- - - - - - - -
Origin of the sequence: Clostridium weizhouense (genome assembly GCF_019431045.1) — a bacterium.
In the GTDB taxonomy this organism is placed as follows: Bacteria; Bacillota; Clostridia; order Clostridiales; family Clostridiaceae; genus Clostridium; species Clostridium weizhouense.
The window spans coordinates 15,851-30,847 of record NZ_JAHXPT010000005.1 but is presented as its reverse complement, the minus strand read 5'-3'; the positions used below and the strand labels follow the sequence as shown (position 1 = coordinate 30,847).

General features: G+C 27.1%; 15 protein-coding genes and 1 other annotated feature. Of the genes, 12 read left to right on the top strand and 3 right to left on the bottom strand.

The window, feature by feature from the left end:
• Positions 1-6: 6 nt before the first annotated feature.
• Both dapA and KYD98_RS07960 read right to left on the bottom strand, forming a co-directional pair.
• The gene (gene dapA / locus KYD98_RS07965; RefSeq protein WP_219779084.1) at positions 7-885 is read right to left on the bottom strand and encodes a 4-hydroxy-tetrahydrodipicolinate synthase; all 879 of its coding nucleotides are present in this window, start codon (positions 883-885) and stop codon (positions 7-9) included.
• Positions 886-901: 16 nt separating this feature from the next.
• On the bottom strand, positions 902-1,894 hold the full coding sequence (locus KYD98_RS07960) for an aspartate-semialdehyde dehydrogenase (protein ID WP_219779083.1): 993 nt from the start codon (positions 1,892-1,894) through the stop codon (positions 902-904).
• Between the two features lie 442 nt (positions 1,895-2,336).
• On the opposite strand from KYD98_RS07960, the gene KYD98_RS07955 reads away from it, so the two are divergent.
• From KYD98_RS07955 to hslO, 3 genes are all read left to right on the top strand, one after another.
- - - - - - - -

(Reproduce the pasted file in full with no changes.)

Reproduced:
Origin of the sequence: Clostridium weizhouense (genome assembly GCF_019431045.1) — a bacterium.
In the GTDB taxonomy this organism is placed as follows: Bacteria; Bacillota; Clostridia; order Clostridiales; family Clostridiaceae; genus Clostridium; species Clostridium weizhouense.
The window spans coordinates 15,851-30,847 of record NZ_JAHXPT010000005.1 but is presented as its reverse complement, the minus strand read 5'-3'; the positions used below and the strand labels follow the sequence as shown (position 1 = coordinate 30,847).

General features: G+C 27.1%; 15 protein-coding genes and 1 other annotated feature. Of the genes, 12 read left to right on the top strand and 3 right to left on the bottom strand.

The window, feature by feature from the left end:
• Positions 1-6: 6 nt before the first annotated feature.
• Both dapA and KYD98_RS07960 read right to left on the bottom strand, forming a co-directional pair.
• The gene (gene dapA / locus KYD98_RS07965; RefSeq protein WP_219779084.1) at positions 7-885 is read right to left on the bottom strand and encodes a 4-hydroxy-tetrahydrodipicolinate synthase; all 879 of its coding nucleotides are present in this window, start codon (positions 883-885) and stop codon (positions 7-9) included.
• Positions 886-901: 16 nt separating this feature from the next.
• On the bottom strand, positions 902-1,894 hold the full coding sequence (locus KYD98_RS07960) for an aspartate-semialdehyde dehydrogenase (protein ID WP_219779083.1): 993 nt from the start codon (positions 1,892-1,894) through the stop codon (positions 902-904).
• Between the two features lie 442 nt (positions 1,895-2,336).
• On the opposite strand from KYD98_RS07960, the gene KYD98_RS07955 reads away from it, so the two are divergent.
• From KYD98_RS07955 to hslO, 3 genes are all read left to right on the top strand, one after another.